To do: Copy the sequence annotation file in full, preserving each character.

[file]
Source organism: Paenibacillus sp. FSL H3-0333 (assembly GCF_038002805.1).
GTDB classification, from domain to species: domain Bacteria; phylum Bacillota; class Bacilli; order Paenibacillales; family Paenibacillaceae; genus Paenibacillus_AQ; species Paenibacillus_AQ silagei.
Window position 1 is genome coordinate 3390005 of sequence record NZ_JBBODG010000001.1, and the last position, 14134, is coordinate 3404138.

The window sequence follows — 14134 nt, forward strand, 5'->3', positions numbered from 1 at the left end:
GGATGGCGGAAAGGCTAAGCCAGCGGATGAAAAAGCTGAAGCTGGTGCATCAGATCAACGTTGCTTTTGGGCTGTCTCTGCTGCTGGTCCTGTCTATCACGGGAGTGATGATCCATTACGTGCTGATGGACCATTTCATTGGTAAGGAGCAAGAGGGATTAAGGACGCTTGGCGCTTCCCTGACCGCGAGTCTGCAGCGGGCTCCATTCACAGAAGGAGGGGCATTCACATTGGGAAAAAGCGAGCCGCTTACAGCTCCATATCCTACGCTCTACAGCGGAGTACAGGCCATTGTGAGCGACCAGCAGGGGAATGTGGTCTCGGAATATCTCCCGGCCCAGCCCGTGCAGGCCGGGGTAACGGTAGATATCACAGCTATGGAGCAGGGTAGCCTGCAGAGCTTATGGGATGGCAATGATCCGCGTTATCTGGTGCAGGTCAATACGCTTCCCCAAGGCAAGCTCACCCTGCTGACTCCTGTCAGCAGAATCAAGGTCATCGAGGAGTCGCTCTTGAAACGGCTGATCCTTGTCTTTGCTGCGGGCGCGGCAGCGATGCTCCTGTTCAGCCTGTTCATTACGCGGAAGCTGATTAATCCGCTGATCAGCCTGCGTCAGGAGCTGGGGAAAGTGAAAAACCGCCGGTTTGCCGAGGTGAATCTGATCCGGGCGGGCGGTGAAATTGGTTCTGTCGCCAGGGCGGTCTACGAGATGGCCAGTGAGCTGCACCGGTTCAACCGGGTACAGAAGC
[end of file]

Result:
Source organism: Paenibacillus sp. FSL H3-0333 (assembly GCF_038002805.1).
GTDB classification, from domain to species: domain Bacteria; phylum Bacillota; class Bacilli; order Paenibacillales; family Paenibacillaceae; genus Paenibacillus_AQ; species Paenibacillus_AQ silagei.
Window position 1 is genome coordinate 3390005 of sequence record NZ_JBBODG010000001.1, and the last position, 14134, is coordinate 3404138.

The window sequence follows — 14134 nt, forward strand, 5'->3', positions numbered from 1 at the left end:
GGATGGCGGAAAGGCTAAGCCAGCGGATGAAAAAGCTGAAGCTGGTGCATCAGATCAACGTTGCTTTTGGGCTGTCTCTGCTGCTGGTCCTGTCTATCACGGGAGTGATGATCCATTACGTGCTGATGGACCATTTCATTGGTAAGGAGCAAGAGGGATTAAGGACGCTTGGCGCTTCCCTGACCGCGAGTCTGCAGCGGGCTCCATTCACAGAAGGAGGGGCATTCACATTGGGAAAAAGCGAGCCGCTTACAGCTCCATATCCTACGCTCTACAGCGGAGTACAGGCCATTGTGAGCGACCAGCAGGGGAATGTGGTCTCGGAATATCTCCCGGCCCAGCCCGTGCAGGCCGGGGTAACGGTAGATATCACAGCTATGGAGCAGGGTAGCCTGCAGAGCTTATGGGATGGCAATGATCCGCGTTATCTGGTGCAGGTCAATACGCTTCCCCAAGGCAAGCTCACCCTGCTGACTCCTGTCAGCAGAATCAAGGTCATCGAGGAGTCGCTCTTGAAACGGCTGATCCTTGTCTTTGCTGCGGGCGCGGCAGCGATGCTCCTGTTCAGCCTGTTCATTACGCGGAAGCTGATTAATCCGCTGATCAGCCTGCGTCAGGAGCTGGGGAAAGTGAAAAACCGCCGGTTTGCCGAGGTGAATCTGATCCGGGCGGGCGGTGAAATTGGTTCTGTCGCCAGGGCGGTCTACGAGATGGCCAGTGAGCTGCACCGGTTCAACCGGGTACAGAAGC